# Prove that $f:X\rightarrow\textbf{R}$ converges to $L$ at $x_{0}$ iff it maps convergence sequences onto convergence sequences.

Lets $$X$$ be a subset of $$\textbf{R}$$, let $$f:X\rightarrow\textbf{R}$$ be a function, let $$E$$ be a subset of $$X$$, let $$x_{0}$$ be an adherent point of $$E$$, and let $$L$$ be a real number. Then the following two statements are logicall equivalent

(a) $$f$$ converges to $$L$$ at $$x_{0}$$ in $$E$$.

(b) For every sequence $$(a_{n})_{n=m}^{\infty}$$ which consists entirely of elements of $$E$$ and converges to $$x_{0}$$, the sequence $$(f(a_{n}))_{n=m}^{\infty}$$ converges to $$L$$.

MY ATTEMPT

I am mainly interested in the implication $$(b)\Rightarrow (a)$$.

Let us suppose the condition on $$(b)$$ holds and assume that $$f$$ does not converge to $$L$$ at $$x_{0}$$.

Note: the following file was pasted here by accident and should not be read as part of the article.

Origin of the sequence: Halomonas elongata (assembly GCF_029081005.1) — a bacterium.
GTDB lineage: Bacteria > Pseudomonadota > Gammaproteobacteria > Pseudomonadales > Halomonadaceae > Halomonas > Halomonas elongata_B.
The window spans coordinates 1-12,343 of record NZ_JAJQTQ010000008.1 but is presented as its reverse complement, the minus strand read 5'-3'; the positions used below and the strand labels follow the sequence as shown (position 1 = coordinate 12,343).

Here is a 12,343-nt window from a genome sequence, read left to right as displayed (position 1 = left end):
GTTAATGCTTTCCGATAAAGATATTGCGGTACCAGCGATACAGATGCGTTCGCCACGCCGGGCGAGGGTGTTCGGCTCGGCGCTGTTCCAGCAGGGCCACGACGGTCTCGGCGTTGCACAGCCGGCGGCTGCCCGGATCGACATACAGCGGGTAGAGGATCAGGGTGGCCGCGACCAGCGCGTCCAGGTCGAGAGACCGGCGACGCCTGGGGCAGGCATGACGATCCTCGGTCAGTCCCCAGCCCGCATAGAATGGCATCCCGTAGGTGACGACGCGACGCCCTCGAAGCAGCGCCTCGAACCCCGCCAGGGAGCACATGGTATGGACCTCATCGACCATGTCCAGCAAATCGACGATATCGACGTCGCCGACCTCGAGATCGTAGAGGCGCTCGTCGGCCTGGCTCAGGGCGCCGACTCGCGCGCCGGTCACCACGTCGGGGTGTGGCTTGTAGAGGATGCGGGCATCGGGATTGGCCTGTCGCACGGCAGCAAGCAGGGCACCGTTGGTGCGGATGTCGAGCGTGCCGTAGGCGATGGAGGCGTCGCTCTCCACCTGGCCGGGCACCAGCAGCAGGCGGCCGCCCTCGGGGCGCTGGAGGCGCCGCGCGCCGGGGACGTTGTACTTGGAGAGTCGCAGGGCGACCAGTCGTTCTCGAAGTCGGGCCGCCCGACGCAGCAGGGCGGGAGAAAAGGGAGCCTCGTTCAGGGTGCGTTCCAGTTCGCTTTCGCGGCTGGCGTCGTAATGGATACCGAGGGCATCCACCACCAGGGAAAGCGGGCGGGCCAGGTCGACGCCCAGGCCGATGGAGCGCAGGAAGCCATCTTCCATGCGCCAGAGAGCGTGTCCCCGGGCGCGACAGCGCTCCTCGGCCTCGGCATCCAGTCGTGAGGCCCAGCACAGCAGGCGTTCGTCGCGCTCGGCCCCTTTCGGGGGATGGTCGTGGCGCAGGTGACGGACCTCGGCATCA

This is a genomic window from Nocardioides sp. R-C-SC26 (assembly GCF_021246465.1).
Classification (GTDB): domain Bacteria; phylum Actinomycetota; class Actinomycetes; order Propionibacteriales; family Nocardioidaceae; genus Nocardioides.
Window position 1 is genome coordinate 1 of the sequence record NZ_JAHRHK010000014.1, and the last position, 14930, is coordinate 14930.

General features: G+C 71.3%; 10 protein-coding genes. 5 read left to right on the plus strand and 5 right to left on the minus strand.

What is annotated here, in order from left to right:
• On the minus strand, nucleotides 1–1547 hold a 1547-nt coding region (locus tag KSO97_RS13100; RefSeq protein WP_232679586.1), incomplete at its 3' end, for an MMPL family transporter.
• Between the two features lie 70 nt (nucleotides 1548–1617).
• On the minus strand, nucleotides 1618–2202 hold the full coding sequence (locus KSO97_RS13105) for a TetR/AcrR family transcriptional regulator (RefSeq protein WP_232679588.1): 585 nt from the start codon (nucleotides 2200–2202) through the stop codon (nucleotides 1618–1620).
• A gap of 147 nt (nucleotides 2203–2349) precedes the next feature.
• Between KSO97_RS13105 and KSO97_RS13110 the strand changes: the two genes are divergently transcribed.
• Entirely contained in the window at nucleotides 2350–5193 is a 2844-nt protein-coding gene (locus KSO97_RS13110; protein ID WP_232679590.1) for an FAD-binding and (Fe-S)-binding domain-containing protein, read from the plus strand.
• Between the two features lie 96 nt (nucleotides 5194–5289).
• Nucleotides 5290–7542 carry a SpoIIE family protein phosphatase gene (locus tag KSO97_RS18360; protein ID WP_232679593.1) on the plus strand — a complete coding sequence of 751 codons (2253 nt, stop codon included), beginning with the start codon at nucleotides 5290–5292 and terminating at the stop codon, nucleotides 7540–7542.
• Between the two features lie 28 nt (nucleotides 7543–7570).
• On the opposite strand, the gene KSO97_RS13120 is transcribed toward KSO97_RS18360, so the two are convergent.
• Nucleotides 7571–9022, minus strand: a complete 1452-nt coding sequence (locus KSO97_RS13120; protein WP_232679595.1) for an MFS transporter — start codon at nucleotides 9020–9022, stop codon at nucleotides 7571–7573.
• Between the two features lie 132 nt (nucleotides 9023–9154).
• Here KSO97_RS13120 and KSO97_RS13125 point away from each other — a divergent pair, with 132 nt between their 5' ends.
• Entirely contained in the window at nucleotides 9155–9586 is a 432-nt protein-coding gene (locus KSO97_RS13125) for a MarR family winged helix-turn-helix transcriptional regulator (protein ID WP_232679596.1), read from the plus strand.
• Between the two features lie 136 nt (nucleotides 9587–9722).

According to the corresponding definition, there is an $$\varepsilon > 0$$ such that for every $$\delta > 0$$ there is an $$x\in E$$ which satisfies \begin{align*} |x - x_{0}| \leq \delta\quad\wedge\quad |f(x) - L| > \varepsilon \end{align*}

If we choose $$\delta = 1/n$$, there corresponds a $$x_{n}\in E$$ such that $$|x_{n} - x_{0}| \leq 1/n$$ and $$|f(x_{n}) - L| > \varepsilon$$.

Hence we conclude (due to the squeeze theorem) that $$\displaystyle \lim_{n\rightarrow\infty}x_{n} = x_{0}$$.

On the other hand, $$f(x_{n})$$ does not necessarily converge, but if it does then $$\displaystyle\lim_{n\rightarrow\infty}|f(x_{n}) - L| \geq \varepsilon > 0$$, which contradicts our assumption. Therefore the proposed result holds.

Could someone verify if I am reasoning correctly?

You have that $$|f(x_n)-L|>\varepsilon$$ for every $$n\ge m$$. That immediately implies that the sequence $$\{f(x_n)\}_{n=m}^\infty$$ does not converge to $$L$$. So you've already reached your contradiction, because the sequence $$\{x_n\}_{n= m}^\infty$$ did converge to $$x_0$$, and the two things put together contradict (b).